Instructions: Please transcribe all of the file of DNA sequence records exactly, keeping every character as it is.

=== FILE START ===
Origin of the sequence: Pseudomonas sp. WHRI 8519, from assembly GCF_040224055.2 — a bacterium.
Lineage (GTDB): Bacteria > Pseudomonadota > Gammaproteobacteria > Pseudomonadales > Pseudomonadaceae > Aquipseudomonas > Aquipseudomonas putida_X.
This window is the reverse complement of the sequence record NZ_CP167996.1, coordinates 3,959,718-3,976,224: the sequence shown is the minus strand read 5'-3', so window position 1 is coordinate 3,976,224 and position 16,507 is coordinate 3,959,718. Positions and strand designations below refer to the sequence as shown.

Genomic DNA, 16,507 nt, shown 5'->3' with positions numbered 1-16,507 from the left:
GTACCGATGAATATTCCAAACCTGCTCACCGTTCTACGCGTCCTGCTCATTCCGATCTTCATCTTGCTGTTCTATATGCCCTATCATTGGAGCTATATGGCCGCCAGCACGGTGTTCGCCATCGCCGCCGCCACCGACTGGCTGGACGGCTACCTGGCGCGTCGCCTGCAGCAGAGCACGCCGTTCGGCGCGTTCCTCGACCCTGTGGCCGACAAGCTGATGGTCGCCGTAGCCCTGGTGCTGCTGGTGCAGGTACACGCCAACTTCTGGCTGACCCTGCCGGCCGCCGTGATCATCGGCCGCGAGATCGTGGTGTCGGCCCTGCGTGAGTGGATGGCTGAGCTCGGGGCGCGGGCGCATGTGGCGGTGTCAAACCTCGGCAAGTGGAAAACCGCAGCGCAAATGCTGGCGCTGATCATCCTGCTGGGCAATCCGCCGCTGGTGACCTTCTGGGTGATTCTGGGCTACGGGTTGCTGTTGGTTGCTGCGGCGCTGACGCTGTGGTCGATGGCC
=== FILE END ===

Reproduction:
Origin of the sequence: Pseudomonas sp. WHRI 8519, from assembly GCF_040224055.2 — a bacterium.
Lineage (GTDB): Bacteria > Pseudomonadota > Gammaproteobacteria > Pseudomonadales > Pseudomonadaceae > Aquipseudomonas > Aquipseudomonas putida_X.
This window is the reverse complement of the sequence record NZ_CP167996.1, coordinates 3,959,718-3,976,224: the sequence shown is the minus strand read 5'-3', so window position 1 is coordinate 3,976,224 and position 16,507 is coordinate 3,959,718. Positions and strand designations below refer to the sequence as shown.

Genomic DNA, 16,507 nt, shown 5'->3' with positions numbered 1-16,507 from the left:
GTACCGATGAATATTCCAAACCTGCTCACCGTTCTACGCGTCCTGCTCATTCCGATCTTCATCTTGCTGTTCTATATGCCCTATCATTGGAGCTATATGGCCGCCAGCACGGTGTTCGCCATCGCCGCCGCCACCGACTGGCTGGACGGCTACCTGGCGCGTCGCCTGCAGCAGAGCACGCCGTTCGGCGCGTTCCTCGACCCTGTGGCCGACAAGCTGATGGTCGCCGTAGCCCTGGTGCTGCTGGTGCAGGTACACGCCAACTTCTGGCTGACCCTGCCGGCCGCCGTGATCATCGGCCGCGAGATCGTGGTGTCGGCCCTGCGTGAGTGGATGGCTGAGCTCGGGGCGCGGGCGCATGTGGCGGTGTCAAACCTCGGCAAGTGGAAAACCGCAGCGCAAATGCTGGCGCTGATCATCCTGCTGGGCAATCCGCCGCTGGTGACCTTCTGGGTGATTCTGGGCTACGGGTTGCTGTTGGTTGCTGCGGCGCTGACGCTGTGGTCGATGGCC